"As to why the universe is comprehensible, well, I fail to see how that provides evidence for God. In fact, if there were a theistic God—and Haught is indeed a theist who thinks that God intervenes in the world—I would expect the universe to be not comprehensible"Here we find two thoughts, illogically strung together. But both follow the standard "proof by the fact Jerry sez so." We are familiar with this construct:
Q: Science and Christianity are incompatible because:
A) It has been demonstrated that peer-reviewed publications from believing scientists are detectably "different" from those of atheist scientists. A clever person can detect which papers in, say, Phys. Rev. Lett. are published by believers masquerading as scientists.
B) Theists must allow "it was a miracle" as an explanation for anomalous data. They say they don't--they say that they follow the scientific method--but we know what they are really thinking.
C) Certain experiments are simply impossible for theists. Which ones are unimportant--some just are.
D) Only faitheists and accomodationists disagree, and we all know that they are big fat dummies.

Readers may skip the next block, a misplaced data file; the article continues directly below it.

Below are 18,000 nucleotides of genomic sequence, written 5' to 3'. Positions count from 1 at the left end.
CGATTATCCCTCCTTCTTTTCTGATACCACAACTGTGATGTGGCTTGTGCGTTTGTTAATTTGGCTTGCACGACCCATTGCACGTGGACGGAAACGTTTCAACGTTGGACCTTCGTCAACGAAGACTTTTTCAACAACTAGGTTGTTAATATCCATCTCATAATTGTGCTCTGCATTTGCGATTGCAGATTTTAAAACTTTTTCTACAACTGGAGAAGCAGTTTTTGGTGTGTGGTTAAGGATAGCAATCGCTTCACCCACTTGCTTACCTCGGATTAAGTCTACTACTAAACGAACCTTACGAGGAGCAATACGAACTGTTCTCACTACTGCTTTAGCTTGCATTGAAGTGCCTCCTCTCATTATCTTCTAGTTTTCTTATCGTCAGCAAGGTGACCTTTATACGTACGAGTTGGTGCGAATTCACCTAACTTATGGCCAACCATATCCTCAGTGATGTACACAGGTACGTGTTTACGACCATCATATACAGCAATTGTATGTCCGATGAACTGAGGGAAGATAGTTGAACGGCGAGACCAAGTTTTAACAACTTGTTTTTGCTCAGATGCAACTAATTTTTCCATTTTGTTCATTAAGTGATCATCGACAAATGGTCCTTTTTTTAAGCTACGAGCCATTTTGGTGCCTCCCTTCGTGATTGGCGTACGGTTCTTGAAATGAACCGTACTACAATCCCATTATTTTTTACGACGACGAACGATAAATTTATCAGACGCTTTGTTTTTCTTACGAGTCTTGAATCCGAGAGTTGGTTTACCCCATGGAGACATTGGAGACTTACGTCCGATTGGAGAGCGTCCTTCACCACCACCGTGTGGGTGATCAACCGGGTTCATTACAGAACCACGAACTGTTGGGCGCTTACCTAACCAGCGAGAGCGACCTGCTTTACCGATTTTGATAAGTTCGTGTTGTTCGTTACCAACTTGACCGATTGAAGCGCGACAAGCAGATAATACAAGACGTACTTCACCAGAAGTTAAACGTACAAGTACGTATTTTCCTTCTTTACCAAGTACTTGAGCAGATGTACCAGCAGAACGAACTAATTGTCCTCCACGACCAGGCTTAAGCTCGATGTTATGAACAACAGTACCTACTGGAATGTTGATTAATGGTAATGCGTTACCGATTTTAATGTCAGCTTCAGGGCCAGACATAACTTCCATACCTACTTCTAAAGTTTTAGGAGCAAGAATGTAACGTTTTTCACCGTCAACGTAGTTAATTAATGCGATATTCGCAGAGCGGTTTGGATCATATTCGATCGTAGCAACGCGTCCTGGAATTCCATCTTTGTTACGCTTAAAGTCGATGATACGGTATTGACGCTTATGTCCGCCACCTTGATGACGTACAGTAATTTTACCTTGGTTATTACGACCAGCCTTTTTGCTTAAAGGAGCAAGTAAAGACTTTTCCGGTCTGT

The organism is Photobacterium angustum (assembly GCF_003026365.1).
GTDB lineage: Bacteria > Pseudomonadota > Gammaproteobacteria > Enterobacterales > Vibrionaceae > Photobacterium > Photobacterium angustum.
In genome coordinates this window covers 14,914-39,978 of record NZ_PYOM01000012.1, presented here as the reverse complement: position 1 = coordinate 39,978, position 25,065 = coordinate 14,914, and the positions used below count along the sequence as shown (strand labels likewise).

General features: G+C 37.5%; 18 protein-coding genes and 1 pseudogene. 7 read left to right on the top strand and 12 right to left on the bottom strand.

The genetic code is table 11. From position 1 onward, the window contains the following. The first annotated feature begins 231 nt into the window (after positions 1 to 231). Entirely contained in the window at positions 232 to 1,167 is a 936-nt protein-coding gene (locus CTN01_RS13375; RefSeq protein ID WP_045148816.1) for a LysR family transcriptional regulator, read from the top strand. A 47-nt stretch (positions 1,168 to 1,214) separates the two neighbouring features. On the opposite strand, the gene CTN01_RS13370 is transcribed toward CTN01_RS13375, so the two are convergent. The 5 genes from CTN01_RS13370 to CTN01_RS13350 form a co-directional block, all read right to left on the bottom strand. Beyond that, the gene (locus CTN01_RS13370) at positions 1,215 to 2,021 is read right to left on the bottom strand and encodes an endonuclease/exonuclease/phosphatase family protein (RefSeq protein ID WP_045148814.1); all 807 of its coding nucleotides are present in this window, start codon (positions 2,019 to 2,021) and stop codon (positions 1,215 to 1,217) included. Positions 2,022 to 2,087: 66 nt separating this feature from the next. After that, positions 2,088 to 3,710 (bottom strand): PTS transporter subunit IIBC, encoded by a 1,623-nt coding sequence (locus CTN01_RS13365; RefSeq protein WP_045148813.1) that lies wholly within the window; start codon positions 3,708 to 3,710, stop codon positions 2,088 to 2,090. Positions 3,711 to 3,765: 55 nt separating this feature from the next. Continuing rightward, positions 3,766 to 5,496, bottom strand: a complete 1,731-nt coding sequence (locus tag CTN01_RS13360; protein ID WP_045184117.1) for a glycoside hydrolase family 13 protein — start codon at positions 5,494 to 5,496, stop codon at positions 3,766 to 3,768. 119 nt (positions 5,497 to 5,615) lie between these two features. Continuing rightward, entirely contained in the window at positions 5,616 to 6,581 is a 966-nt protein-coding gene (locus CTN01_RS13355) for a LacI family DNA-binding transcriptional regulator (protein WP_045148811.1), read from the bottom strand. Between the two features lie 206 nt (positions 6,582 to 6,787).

E) Jerry sez so. Oh, he throws about words like "epistemology" but the bottom line is: Jerry sez so.The correct answer, of course, is E.
So here Jerry writes:
As to why the universe is comprehensible, well, I fail to see how that provides evidence for God.Now of course the comprehensibility of the universe is not direct physical evidence for god or anything else. But one can argue that of all we know about the universe it is the best apologetic for God. Better than anything ID has mustered. I wrote about that here, in The Unreasonable Success of Physics. In that post I quote Feynman, commenting on the success of science:
What is it about nature that lets this happen, that it is possible to guess from one part what the rest is going to do? That is an unscientific question: I do not know how to answer it, and therefore I am going to give an unscientific answer. I think it is because nature has a simplicity and therefore a great beauty. Richard Feynman, "Seeking New Laws," pp. 143-167, in Richard Feynman, The Character of Physical Law, New York: Modern Library, 1994. Quote is from p. 167.Feynman recognizes that the success of science is due to something metaphysical: nature's simplicity and beauty. Others recognize it as exactly the kind of universe that God created and told us he created. We see it as prima facie evidence or at least faith affirming.
Not the Jerr. The Jerr goes on:
In fact, if there were a theistic God—and Haught is indeed a theist who thinks that God intervenes in the world—I would expect the universe to be not comprehensible"
Thank you Jerry. Inventing a view of god that is incompatible with the universe and then declaring victory because god and the universe are incompatible is surely a scholarly approach worthy of emulation. Well played, sir.